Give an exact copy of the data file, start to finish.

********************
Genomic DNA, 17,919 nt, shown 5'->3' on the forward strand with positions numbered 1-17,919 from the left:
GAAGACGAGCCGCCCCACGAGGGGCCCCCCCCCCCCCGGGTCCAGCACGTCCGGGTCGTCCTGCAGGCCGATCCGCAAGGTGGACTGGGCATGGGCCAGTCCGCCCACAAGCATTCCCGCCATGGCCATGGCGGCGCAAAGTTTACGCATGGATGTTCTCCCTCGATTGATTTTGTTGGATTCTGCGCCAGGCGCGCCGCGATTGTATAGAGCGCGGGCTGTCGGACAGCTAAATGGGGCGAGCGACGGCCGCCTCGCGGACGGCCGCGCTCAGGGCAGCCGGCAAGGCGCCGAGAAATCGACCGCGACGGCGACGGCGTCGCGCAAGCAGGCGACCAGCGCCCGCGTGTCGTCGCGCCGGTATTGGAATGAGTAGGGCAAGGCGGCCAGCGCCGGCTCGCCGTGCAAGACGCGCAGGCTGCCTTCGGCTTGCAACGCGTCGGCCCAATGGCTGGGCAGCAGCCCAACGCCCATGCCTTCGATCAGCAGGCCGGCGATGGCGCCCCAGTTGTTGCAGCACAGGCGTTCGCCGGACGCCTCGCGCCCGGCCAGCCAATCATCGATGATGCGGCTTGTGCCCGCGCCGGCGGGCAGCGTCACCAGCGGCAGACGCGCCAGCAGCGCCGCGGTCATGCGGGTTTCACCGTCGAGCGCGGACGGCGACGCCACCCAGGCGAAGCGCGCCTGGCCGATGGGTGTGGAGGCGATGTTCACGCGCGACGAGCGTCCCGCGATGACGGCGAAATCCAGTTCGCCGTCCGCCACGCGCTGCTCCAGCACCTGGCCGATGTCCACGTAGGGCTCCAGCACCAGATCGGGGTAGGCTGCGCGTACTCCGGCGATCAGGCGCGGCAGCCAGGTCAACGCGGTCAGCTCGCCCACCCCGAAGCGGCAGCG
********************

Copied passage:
Genomic DNA, 17,919 nt, shown 5'->3' on the forward strand with positions numbered 1-17,919 from the left:
GAAGACGAGCCGCCCCACGAGGGGCCCCCCCCCCCCCGGGTCCAGCACGTCCGGGTCGTCCTGCAGGCCGATCCGCAAGGTGGACTGGGCATGGGCCAGTCCGCCCACAAGCATTCCCGCCATGGCCATGGCGGCGCAAAGTTTACGCATGGATGTTCTCCCTCGATTGATTTTGTTGGATTCTGCGCCAGGCGCGCCGCGATTGTATAGAGCGCGGGCTGTCGGACAGCTAAATGGGGCGAGCGACGGCCGCCTCGCGGACGGCCGCGCTCAGGGCAGCCGGCAAGGCGCCGAGAAATCGACCGCGACGGCGACGGCGTCGCGCAAGCAGGCGACCAGCGCCCGCGTGTCGTCGCGCCGGTATTGGAATGAGTAGGGCAAGGCGGCCAGCGCCGGCTCGCCGTGCAAGACGCGCAGGCTGCCTTCGGCTTGCAACGCGTCGGCCCAATGGCTGGGCAGCAGCCCAACGCCCATGCCTTCGATCAGCAGGCCGGCGATGGCGCCCCAGTTGTTGCAGCACAGGCGTTCGCCGGACGCCTCGCGCCCGGCCAGCCAATCATCGATGATGCGGCTTGTGCCCGCGCCGGCGGGCAGCGTCACCAGCGGCAGACGCGCCAGCAGCGCCGCGGTCATGCGGGTTTCACCGTCGAGCGCGGACGGCGACGCCACCCAGGCGAAGCGCGCCTGGCCGATGGGTGTGGAGGCGATGTTCACGCGCGACGAGCGTCCCGCGATGACGGCGAAATCCAGTTCGCCGTCCGCCACGCGCTGCTCCAGCACCTGGCCGATGTCCACGTAGGGCTCCAGCACCAGATCGGGGTAGGCTGCGCGTACTCCGGCGATCAGGCGCGGCAGCCAGGTCAACGCGGTCAGCTCGCCCACCCCGAAGCGGCAGCG